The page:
[9/5/19] re Ragnar Frisch et al.: We frequently make the claim that Functional Macroeconomic Dynamics sublates all other macroeconomic theories by reaching an adequate level of abstraction, or a deeper unity, or a more profound point of view, or a purely relational, fully explanatory, scientific macroeconomics.  This deeper intelligibility fully explains the economic process and eliminates at a stroke much of what is contained in the current popular 700-page textbooks.// Ragnar Frisch was a Norwegian economist and the co-recipient of the first Nobel Memorial Prize in Economic Sciences in 1969.  “Frisch’s failure to develop a significant theory typifies the failure of economists who search for a dynamic heuristic.  As well as a fundamental disorientation of approach there is also a tendency to shift to an inadequate level of abstraction with a premature introduction of boundary conditions in a determinate set of differential and difference equations.” [McShane, 1980, 114] [29]

[9/6/19] … as compositions of prices and quantities, so also price-quantity flow has a preliminary definition in terms of experiential conjugates and an explanatory definition in terms of pure conjugates.  It was obvious and excusable for classical, neo-classical, and Keynesian economists to understand price and quantity within a subjective framework of utility or time-preference and then correlating these with an imagined supply curve, demand curve, or indifference curve. … this account of economic movement can be no more than preliminary for, throughout, it is cast in terms as related sensitively and perceptively to us, as in terms of subjective experiential utilities and preferences.  What valued functional flowings are, when valued functional flowings are defined in terms of their relations to one another, is another question.  The answer to it will depend upon the answer that determines interdependent, velocitous functionings as pure conjugates; and so it is that macroeconomics conceives an interdependent functional flow, not as a function of experiential elements, but in its functional relation to other functional flows and as a relativistic composition function of three pure conjugates, of which two are the pretio-quantital price and the pretio-quantital quantity and the third is the classic Newtonian interval. [paraphrase of CWL 3, 85] [30]  (Click here for previous “Single Paragraphs”)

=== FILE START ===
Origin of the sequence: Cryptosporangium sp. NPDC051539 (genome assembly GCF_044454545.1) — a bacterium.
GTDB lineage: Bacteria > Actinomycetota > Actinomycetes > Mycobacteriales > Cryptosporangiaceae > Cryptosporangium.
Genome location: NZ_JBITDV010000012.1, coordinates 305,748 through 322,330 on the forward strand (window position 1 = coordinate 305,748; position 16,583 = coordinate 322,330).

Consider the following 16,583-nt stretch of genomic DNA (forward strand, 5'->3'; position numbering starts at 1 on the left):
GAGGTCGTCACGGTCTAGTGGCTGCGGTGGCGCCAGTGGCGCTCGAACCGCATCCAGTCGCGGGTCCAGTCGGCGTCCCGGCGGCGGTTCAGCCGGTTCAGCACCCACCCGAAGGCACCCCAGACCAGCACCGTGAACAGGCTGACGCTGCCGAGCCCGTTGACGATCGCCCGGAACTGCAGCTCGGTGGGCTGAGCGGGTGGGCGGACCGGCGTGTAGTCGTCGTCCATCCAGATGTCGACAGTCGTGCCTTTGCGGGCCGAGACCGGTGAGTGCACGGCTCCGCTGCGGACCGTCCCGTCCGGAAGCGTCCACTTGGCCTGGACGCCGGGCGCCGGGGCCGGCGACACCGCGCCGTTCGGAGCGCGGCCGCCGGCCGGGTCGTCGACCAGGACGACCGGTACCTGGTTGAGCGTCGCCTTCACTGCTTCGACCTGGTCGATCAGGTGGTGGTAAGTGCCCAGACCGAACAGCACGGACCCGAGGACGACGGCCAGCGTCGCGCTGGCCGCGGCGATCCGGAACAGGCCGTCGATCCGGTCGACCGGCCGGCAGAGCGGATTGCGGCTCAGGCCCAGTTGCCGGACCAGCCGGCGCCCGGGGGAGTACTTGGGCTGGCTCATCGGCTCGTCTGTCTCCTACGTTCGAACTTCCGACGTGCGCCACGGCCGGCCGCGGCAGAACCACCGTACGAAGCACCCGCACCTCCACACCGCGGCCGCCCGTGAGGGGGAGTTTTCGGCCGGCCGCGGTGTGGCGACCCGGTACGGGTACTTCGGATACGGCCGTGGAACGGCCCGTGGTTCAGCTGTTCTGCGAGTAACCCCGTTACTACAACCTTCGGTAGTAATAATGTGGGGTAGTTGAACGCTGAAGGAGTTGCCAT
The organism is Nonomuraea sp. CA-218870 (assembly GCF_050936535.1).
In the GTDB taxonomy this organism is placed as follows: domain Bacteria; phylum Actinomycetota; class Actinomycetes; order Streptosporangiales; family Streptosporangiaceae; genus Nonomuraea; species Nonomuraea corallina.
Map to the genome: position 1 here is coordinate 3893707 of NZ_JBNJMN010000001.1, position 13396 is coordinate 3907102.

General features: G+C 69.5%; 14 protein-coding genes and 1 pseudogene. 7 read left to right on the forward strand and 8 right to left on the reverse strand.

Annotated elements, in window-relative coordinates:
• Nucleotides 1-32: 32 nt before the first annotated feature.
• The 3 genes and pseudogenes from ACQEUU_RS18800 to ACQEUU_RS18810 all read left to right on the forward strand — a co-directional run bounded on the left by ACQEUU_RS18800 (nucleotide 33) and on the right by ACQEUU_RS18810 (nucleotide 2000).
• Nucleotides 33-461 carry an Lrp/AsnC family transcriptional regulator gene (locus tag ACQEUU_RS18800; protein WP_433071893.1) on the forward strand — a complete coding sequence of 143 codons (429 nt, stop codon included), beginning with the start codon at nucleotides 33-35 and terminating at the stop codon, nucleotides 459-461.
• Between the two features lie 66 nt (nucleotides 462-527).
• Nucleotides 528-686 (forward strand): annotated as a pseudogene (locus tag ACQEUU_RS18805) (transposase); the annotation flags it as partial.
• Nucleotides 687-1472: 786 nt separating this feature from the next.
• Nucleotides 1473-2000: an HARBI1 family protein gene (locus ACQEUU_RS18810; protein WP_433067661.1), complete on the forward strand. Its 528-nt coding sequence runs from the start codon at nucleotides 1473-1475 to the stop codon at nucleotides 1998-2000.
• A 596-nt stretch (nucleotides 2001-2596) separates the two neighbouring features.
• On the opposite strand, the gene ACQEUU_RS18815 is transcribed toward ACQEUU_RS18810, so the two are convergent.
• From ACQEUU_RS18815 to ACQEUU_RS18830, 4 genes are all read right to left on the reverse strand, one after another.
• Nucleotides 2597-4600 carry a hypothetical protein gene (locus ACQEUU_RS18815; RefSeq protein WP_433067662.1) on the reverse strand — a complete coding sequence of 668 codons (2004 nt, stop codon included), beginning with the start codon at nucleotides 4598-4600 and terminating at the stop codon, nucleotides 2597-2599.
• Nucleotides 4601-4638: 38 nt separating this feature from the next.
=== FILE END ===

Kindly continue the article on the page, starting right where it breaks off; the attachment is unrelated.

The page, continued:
[9/9/19]  A mere congeries of laws will not suffice. For if one is to operate upon the concrete, one must be able to employ at once several laws.  To employ several laws at once, one must know the relations of each law to all the others.  But to know many laws, not as a mere congeries of distinct empirical generalizations, but in the network of interrelations of each to all the others, is to reach a system. [CWL 3, 76/99] //  “Functional”is for Lonergan a technical term pertaining to the realm of explanation, analysis, theory;  … Lonergan (identified) the contemporary notion of a functionas one of the most basic kinds of explanatory, implicit definition – one that specifies ∫ … [CWL 15  26-27 ftnt 27]//  To our knowledge, no one else considers the functional distinctions between different kinds of productive rhythms (the rhythms based upon the distinctions between basic and surplus and their order of timings) prior to, and more fundamental than, wealth, value, supply and demand, price levels and patterns, capital and labor, interest and profits, wages, and so forth … only Lonergan analyzes booms and slumps in terms of how their (explanatory) velocities, accelerations, and decelerations are or are not equilibrated in relation to the events, movements, and changes in two distinct monetary circuits of production and exchange as considered both in themselves (with circulatory, sequential dependence) and in relation to each other by means of crossover payments. … Lonergan pointed out that this differentiation of economic activities into the production of consumer goods in the standard of living and the production of producer goods that transform the possibilities for future consumer-goods production is discussed by traditional economists such as S. M. Longfield (1802-1884), John Rae (1796-1872), Nassau Senior (1790-1864), Eugen von Bohm-Bawerk (1851-1914), and in the heavily disputed “Ricardo effect.” But Lonergan credits Piero Sraffa (1898-1983) as having clarified it most thoroughly in his famous essay, Production of Commodities by Means of Commodities (1960).  Yet even Sraffa does not use his sophisticated explanation of the “Ricardo effect” and the “roundabout” or “concertina”-like phenomena associated with it in the way Lonergan does [CWL 15, Editors’ Introduction lxii] [31]